Petrol and politics

Editorial Board
August 17, 2022

As would be expected, Monday’s hike in the pump price of motor spirit has not gone down well with the populace. There is fire and fury over social media, with many of the government’s...

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As would be expected, Monday’s hike in the pump price of motor spirit has not gone down well with the populace. There is fire and fury over social media, with many of the government’s loyalists joining in the action, bashing Finance Minister Miftah Ismail over the development. Maryam Nawaz Sharif, seen as a mouthpiece of her father, deemed it fit to pour oil over the fire by distancing the party supremo from the decision, leaving Prime Minister Shehbaz Sharif and his cabinet to take all the heat. The chattering classes were particularly miffed over the development because of an expectation ahead of the move that prices would be cut. No doubt misplaced, the expectation arose from a suboptimal media interaction by none other than the finance minister on the eve of the hike. It would seem the media misconstrued his careless words to report that prices were about to be cut. Once word got out, the finance ministry was left in an awkward position because issuing a clarification would have meant giving the markets a clue the prices were going up, creating a temporary supply crisis.

In any case, while his media game leaves a lot to be desired, the policy position taken by Miftah Ismail is unimpeachable. There is a time lag between the acquisition of fuel stocks and retail sales at the pump. The rupee has no doubt gained a lot of ground over the last couple of weeks against the dollar, but this appreciation cannot be used to offset the unenviable exchange rate parity at the time the LCs were opened to purchase the stocks now coming on tap. The government has absolutely no fiscal space to absorb that differential. What is more, it has a firm compact with the IMF not to allow any unbudgeted subsidies. Nor would it be prudent to use hard currency loans secured from friendly countries on commercial rates – like the $3 billion Saudi deposit expected to be rolled over soon – to fund a fuel subsidy. By not pandering to the electorate, the government has demonstrated that it views its compact with the IMF as a policy imperative necessary to ensure the health of the country’s economy. On the other hand, the government has slow-walked the rollout of a federal levy on petroleum products, maintaining it at Rs10 a litre as against the planned quantum of Rs50. This reflects its sensitivity to the people’s plight – and its ability to strike a balance between political expediency and economic practicality.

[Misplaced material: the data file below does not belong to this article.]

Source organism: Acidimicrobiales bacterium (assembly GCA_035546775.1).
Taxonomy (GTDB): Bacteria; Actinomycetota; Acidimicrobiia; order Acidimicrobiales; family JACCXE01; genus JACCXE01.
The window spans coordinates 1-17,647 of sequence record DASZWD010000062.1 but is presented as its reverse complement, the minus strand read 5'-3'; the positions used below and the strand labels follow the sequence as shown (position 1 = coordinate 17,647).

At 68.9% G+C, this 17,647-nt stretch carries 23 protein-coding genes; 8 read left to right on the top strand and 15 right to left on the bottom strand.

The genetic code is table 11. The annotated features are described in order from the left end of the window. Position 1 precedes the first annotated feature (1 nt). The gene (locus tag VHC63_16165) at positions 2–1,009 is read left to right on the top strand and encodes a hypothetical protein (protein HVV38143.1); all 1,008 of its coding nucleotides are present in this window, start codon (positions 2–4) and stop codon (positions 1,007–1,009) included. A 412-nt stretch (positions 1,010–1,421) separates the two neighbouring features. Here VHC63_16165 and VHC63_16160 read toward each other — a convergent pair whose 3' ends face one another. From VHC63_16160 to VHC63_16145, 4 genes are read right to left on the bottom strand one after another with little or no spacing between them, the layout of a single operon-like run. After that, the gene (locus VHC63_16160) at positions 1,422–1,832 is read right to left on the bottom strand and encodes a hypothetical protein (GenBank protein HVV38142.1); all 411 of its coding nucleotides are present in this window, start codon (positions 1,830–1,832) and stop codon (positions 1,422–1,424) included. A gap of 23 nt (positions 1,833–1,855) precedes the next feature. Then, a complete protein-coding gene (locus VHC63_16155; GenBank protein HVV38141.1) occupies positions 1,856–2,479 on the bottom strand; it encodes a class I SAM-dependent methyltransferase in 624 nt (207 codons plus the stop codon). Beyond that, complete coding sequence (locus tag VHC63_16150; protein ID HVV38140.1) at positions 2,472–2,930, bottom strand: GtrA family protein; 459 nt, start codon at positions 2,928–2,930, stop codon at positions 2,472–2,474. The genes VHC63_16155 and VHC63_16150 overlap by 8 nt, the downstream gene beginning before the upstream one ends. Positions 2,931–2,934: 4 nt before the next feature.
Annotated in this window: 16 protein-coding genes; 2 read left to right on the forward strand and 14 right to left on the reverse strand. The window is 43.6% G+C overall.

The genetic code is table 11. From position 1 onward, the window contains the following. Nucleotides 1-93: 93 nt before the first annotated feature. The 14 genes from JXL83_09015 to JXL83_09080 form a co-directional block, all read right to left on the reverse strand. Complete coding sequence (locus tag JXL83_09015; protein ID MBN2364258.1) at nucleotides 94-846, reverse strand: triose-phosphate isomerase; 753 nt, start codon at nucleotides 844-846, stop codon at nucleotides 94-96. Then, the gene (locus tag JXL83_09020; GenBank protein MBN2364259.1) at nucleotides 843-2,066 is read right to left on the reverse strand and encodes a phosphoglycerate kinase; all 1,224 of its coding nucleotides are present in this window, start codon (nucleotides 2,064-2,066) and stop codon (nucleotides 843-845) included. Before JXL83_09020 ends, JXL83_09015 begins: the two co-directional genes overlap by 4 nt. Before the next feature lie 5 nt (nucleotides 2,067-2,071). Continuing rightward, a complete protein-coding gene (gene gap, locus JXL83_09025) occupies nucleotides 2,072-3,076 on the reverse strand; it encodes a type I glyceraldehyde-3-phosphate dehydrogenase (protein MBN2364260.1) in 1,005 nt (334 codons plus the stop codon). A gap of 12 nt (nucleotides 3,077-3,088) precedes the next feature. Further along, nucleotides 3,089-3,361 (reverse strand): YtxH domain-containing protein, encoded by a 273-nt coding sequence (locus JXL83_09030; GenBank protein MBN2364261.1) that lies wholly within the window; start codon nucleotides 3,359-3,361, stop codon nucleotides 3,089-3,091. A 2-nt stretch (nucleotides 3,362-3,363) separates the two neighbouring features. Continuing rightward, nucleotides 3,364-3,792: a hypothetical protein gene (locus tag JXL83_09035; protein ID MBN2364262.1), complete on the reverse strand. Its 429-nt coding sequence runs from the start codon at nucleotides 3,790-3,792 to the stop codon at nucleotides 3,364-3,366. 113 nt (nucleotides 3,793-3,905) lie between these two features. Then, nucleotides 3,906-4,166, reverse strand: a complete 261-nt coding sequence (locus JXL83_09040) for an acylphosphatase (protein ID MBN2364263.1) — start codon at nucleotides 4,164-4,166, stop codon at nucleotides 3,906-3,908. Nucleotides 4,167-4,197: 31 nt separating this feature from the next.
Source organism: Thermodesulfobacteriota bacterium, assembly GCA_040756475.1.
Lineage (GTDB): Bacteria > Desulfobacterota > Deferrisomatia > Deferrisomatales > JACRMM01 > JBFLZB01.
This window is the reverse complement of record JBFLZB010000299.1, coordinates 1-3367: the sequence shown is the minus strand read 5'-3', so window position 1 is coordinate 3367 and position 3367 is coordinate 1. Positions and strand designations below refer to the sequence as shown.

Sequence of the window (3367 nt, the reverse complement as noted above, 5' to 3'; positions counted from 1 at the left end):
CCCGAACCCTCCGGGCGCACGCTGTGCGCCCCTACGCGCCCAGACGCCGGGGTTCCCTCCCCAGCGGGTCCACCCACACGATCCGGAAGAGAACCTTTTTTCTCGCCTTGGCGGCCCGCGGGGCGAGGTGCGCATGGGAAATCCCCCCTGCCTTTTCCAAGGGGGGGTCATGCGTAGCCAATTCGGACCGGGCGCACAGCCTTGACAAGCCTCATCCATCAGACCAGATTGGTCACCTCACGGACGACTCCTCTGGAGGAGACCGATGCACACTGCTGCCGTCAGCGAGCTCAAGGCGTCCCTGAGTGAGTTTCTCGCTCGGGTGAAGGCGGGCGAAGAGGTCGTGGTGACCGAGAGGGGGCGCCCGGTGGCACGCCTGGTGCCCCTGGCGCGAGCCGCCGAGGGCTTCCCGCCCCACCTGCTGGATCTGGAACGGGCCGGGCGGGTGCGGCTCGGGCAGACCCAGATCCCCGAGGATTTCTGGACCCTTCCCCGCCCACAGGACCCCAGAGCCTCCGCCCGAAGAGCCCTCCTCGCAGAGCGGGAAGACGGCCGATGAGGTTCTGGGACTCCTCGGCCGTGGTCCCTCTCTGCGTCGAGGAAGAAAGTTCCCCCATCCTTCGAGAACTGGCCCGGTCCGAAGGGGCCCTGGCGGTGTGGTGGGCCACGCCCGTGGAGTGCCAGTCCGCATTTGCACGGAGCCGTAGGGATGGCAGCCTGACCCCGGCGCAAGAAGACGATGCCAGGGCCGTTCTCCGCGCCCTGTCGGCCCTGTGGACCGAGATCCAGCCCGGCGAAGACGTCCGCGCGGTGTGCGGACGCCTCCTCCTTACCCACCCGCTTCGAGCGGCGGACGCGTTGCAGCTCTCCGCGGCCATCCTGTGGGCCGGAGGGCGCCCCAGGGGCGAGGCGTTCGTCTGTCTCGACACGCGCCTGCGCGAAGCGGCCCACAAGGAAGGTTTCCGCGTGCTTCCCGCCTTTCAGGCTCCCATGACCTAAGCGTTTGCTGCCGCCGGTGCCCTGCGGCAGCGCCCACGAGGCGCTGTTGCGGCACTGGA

At another level, the move to hike petrol price despite stiff opposition from party figurehead Nawaz Sharif is a dead giveaway of the government’s autonomy vis-a-vis the elder Sharif and his close aides. There has been a lot of speculation over the last few months as to how much Prime Minister Sharif is beholden to his London-based elder brother. While Ms Maryam Nawaz was probably playing to the gallery to win favour with the electorate when she told social media how her father stormed out of the meeting over the decision to increase petrol price, she ended up confirming that this is not a fly-by-wire cabinet of her father. The elder Sharif may have considerable clout in party matters and that is fine, but when it comes to hard decisions concerning the running of the county, Prime Minister Shehbaz Sharif and his cabinet have the final word. That is how it should be. Keeping fossil fuel prices linked with international prices has also had the desirable impact of dampening demand at the pump, helping Pakistan save precious foreign exchange at a crucial time. This is precisely the policy posture necessitated by the IMF-sponsored economic reform programme. Here's hoping the Fund’s executive board, due to meet in a week or so, has no problem greenlighting the restoration of the Extended Fund Facility (EFF) Pakistan needs to keep its head above water.



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